4. Gangsta says:

    As soon as I looked at the pinpoint forecast, I was like YES!!! freezing rain!!! no school… but they I realized its gonna be winter break anyways. Oh well just wanted to drop by and say I love FOX 12 you guys r tight!

  5. Michael says:

    I know you don’t trust the GFS, Mark, but you must admit it has been VERY consistent in the idea of some sort of ice event(s) in or near Portland. I don’t think there is a single run in the last 16 or so runs of the GFS that didn’t show this.
    I’m glad I’m coming home to Clackamas for Christmas, I don’t want to miss any winter weather events while I’m stuck up here in Seattle.

  6. Tony says:

    Wew! Talk about cold, we just reached 30 degrees and it’s ~4pm. Many places still below 30… We just get hit with some fluke clouds, but they haven’t warmed the airmass whatsoever. Model runs show some clouds on Sat, with chance of precip along the coast. NWS is now being much more conservitive with their forecast, they are unwilling to talk about freezing precip until near all their models converge on the topic. Smart, considering the last storm they totally messed up on. Can’t wait until ~10:30 when kptv air’s their weather cast. You know, kptv really should have a 5 or 6 o’clock news.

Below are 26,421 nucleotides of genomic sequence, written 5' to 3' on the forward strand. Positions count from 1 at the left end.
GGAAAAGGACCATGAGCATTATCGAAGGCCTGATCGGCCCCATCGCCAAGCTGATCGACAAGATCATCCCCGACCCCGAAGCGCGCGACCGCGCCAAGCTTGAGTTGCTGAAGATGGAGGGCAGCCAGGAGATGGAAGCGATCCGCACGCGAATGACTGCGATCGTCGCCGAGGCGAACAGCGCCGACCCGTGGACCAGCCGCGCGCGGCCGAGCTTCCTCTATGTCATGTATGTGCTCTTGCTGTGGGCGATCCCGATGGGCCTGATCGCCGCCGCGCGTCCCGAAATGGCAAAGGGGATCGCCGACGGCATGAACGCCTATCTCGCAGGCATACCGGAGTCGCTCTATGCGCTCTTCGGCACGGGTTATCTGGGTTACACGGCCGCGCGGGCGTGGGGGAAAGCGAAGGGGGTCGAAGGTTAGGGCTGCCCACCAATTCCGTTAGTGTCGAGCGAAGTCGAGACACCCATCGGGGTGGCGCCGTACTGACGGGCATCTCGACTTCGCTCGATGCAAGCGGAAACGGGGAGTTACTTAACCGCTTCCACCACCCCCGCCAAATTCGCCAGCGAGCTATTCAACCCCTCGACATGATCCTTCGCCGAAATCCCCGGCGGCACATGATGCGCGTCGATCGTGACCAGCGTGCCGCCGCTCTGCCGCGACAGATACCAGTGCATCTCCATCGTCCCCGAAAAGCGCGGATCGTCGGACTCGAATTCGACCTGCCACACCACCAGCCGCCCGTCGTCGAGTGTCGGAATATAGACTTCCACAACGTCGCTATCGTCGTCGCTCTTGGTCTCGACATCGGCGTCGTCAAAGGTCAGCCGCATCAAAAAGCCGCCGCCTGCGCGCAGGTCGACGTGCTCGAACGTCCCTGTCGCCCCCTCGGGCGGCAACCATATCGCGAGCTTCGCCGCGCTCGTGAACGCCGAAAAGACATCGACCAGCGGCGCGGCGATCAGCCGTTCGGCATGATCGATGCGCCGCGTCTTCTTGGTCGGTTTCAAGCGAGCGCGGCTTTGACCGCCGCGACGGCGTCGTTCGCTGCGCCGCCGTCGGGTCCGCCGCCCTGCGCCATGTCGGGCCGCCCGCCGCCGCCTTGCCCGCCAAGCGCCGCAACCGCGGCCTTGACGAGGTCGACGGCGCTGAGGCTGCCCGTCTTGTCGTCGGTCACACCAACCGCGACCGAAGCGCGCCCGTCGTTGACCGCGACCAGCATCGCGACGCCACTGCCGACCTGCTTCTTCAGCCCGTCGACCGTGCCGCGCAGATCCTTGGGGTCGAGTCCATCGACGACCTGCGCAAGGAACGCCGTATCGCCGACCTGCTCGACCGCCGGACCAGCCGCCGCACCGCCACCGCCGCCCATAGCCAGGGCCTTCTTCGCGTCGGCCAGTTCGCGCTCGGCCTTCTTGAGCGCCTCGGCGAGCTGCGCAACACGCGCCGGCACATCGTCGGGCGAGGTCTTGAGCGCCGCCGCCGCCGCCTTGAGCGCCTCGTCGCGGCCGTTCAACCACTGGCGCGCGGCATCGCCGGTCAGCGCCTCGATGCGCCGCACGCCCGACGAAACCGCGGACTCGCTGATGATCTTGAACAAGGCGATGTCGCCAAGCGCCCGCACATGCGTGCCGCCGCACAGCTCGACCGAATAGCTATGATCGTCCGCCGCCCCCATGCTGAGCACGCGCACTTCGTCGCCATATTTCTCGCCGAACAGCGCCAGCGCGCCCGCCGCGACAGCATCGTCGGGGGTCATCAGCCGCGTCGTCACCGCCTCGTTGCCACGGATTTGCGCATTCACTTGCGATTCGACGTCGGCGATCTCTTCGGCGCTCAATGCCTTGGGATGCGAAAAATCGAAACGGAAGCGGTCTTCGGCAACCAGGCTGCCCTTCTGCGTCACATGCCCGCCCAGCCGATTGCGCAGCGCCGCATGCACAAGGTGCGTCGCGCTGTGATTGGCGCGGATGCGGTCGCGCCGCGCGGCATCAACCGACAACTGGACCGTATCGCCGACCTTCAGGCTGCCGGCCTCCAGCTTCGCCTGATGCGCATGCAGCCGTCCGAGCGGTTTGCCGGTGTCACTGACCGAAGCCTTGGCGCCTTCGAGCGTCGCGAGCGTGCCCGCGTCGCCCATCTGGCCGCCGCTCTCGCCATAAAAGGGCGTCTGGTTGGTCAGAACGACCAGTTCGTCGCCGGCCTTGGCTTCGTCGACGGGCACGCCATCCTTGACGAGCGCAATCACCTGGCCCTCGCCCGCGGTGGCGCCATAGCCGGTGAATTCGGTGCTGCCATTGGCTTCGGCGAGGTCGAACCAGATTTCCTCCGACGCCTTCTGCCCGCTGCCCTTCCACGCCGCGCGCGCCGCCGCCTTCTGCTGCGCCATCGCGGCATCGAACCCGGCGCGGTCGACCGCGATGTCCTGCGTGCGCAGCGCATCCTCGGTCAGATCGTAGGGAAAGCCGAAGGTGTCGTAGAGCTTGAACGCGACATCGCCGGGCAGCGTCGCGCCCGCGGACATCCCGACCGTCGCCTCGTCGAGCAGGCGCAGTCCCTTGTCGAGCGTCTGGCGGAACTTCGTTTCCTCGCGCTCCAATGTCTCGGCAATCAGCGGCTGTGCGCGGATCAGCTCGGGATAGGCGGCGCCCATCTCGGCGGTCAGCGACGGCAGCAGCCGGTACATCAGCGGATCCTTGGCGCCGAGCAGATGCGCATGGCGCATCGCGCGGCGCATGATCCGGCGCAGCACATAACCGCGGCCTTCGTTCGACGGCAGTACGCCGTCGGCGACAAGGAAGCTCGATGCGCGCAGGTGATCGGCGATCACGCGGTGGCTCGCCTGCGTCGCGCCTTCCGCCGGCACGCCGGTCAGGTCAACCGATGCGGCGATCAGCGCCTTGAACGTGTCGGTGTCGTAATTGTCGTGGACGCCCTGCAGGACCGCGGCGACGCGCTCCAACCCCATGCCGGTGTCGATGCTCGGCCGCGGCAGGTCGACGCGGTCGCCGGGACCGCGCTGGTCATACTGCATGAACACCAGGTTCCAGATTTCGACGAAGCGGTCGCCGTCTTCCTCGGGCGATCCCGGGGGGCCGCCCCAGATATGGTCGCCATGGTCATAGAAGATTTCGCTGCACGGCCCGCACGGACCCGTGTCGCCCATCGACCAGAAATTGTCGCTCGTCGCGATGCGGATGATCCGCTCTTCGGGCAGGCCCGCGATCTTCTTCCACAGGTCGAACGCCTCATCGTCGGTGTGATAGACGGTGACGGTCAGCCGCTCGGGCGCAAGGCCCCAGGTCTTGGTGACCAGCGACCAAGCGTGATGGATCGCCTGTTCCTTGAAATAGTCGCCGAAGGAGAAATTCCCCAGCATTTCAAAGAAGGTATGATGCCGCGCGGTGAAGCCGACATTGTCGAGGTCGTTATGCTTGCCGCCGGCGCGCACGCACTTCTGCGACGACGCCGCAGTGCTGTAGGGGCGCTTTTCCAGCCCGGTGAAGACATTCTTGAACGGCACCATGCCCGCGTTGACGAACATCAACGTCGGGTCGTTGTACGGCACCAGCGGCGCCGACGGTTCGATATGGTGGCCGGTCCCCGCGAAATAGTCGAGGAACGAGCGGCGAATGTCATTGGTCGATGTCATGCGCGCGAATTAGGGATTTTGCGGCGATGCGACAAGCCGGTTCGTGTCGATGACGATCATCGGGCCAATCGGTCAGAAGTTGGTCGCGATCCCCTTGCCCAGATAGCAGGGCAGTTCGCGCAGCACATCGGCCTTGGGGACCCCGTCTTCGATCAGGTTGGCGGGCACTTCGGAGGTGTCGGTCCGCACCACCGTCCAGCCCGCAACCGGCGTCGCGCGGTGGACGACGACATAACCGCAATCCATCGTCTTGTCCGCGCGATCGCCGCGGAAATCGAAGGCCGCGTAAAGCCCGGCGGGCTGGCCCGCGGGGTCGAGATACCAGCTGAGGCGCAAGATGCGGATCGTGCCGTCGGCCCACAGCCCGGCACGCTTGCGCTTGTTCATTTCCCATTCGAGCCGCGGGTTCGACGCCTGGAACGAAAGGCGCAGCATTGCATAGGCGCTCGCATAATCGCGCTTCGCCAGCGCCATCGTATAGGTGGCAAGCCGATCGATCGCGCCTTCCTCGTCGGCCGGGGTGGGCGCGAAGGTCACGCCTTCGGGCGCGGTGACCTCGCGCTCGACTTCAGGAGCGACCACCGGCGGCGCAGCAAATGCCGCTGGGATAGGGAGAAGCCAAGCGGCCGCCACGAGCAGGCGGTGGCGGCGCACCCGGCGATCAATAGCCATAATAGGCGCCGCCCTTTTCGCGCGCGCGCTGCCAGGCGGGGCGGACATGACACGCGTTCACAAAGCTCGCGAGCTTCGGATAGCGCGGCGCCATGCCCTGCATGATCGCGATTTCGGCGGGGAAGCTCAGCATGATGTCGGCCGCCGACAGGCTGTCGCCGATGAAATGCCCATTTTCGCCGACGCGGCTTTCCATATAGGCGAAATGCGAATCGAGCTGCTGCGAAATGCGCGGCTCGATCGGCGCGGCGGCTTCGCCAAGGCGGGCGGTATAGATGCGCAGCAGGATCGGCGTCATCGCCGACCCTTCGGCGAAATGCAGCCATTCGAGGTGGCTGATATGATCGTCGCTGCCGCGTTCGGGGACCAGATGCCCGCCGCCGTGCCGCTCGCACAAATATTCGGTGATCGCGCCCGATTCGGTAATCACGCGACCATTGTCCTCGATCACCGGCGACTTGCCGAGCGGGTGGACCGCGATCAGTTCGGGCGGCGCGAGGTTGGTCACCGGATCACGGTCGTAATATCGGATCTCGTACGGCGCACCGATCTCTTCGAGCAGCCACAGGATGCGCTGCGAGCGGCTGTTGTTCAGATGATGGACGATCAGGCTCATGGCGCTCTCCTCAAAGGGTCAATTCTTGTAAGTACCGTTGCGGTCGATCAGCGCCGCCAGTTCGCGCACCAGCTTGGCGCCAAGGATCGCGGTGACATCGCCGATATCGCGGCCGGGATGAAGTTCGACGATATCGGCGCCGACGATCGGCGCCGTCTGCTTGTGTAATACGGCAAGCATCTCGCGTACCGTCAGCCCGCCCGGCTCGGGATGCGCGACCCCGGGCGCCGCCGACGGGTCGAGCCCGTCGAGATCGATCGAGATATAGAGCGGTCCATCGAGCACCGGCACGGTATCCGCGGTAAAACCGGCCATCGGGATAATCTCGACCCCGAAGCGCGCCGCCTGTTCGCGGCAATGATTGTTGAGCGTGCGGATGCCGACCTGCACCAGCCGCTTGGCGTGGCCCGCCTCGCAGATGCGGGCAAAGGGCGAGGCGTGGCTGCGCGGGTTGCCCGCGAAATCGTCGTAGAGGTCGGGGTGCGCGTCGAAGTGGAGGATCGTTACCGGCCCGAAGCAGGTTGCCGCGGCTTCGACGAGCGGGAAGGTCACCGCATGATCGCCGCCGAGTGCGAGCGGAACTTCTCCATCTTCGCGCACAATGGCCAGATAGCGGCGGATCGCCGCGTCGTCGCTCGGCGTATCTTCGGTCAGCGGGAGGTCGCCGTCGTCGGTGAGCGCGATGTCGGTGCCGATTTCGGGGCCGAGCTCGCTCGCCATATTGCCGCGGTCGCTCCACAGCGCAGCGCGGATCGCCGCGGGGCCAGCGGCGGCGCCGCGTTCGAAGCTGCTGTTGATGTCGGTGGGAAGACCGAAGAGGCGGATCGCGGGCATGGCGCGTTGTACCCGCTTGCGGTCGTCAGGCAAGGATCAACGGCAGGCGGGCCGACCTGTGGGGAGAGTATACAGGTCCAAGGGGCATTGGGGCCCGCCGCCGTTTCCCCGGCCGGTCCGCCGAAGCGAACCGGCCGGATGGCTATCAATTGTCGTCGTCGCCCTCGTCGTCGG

7. Selma says:

    How come it is so hard for it to snow in Portland???

  8. Paul says:

    I think you’re right on that this particular airmass